• Kristina Mulligan

Mom Guilt: What is it and what can we do about it?

mom•guilt /mɒm-ɡɪlt/ (noun): the unhappy feelings caused by thinking or feeling like you did something wrong, like missing your child blink, not having time to make teacher gifts, or forgetting that they don’t like scrambled eggs this week.

I’ll never forget the first time that I felt the unwavering, knock-the-air-out-of-my-lungs, stinging pain of mom guilt.

With Flynn, I had planned on breastfeeding. After he was born, though, he was unable to eat on his own, so I was pumping what I could to swab his mouth or store away for later. It was a very difficult process for me, especially given all my body had been through. Who knows what my experience would have been like if he had been born full-term? Maybe I would have had the same issues, but my milk hadn’t truly come in at 6 months pregnant. Along with my doctors, I made the decision to stop pumping all together when Flynn was just a couple weeks old. I felt guilty all on my own, as a mother not being able to provide the “best” for her baby, but I had several friends at the time comment about how I had simply given up. I had a really hard time, but eventually was able to lift myself out of such a dark place. Mom guilt is no joke.


Mom guilt is the worst kind of guilt because a mother’s love for her child is the fiercest kind of love. This is the case for all mothers. There is a special, unbreakable bond between a mom and her baby. As a mother, we know our child the best – every quirk, behavior, word, or though – especially when they are little. When there is something that we feel disappoints our children, negatively impacts their lives, or makes that little lip quiver, it’s like a shot right to the heart.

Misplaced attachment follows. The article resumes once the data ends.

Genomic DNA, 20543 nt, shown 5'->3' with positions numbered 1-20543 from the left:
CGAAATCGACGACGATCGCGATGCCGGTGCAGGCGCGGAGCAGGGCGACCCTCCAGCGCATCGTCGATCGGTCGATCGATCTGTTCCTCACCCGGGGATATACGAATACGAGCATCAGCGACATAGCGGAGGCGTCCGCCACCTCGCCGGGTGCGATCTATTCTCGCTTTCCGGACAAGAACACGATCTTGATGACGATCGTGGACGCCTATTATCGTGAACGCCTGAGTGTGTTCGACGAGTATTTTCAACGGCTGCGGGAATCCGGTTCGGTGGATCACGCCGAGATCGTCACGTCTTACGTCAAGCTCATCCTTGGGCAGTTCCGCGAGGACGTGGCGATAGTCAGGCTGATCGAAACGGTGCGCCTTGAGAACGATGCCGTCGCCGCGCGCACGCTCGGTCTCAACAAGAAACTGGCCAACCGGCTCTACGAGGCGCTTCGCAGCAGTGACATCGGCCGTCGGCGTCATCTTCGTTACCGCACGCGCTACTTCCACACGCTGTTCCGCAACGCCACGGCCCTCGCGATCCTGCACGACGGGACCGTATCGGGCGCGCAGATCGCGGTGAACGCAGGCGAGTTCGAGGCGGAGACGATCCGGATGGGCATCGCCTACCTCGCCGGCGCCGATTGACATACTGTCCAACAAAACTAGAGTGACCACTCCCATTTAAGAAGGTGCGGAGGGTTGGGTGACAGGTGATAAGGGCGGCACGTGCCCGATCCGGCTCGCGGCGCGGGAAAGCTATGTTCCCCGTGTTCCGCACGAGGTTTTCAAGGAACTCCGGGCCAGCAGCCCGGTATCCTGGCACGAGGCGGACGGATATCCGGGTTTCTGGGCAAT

Why did I feel so guilty about not being able to breastfeed my son? Because I was constantly told that “breast is best” and I wanted my baby to have the best. Anything less was unacceptable, and it frankly broke me to let him down, especially within his first days.


That’s a mother’s love.


I don’t know if there is a remedy to prevent mom guilt. I think as long as the love is there, the pangs of guilt will still arise every now and then. They’ll happen when you are at a meeting and your child does something new without you. They’ll happen when you snap after being asked the same thing over and over, or after hearing “mom” four million times before noon. They’ll happen when you have to calm them because you bought the wrong type of crackers – they hate this kind now. And they’ll happen when you’re distracted with work or school or a chore and you have to tell them you can’t play right now.


What’s important to remember is: you’re doing an amazing job. Your child thinks so, too. I promise you that they won’t remember what kind of snack you bought that they hated, that you weren’t able to do a puzzle with them on a random Wednesday, or that you missed their first time using scissors. They will remember the times that you were there for them, the kind words you used to heal them and dry their tears, the kisses for their boo-boos, the trips to the playground where you ran and played with them, your support and love, and the forts that you built on Saturday mornings.


Bottom Line: Don’t be too hard on yourself, mama. You’re doing great!

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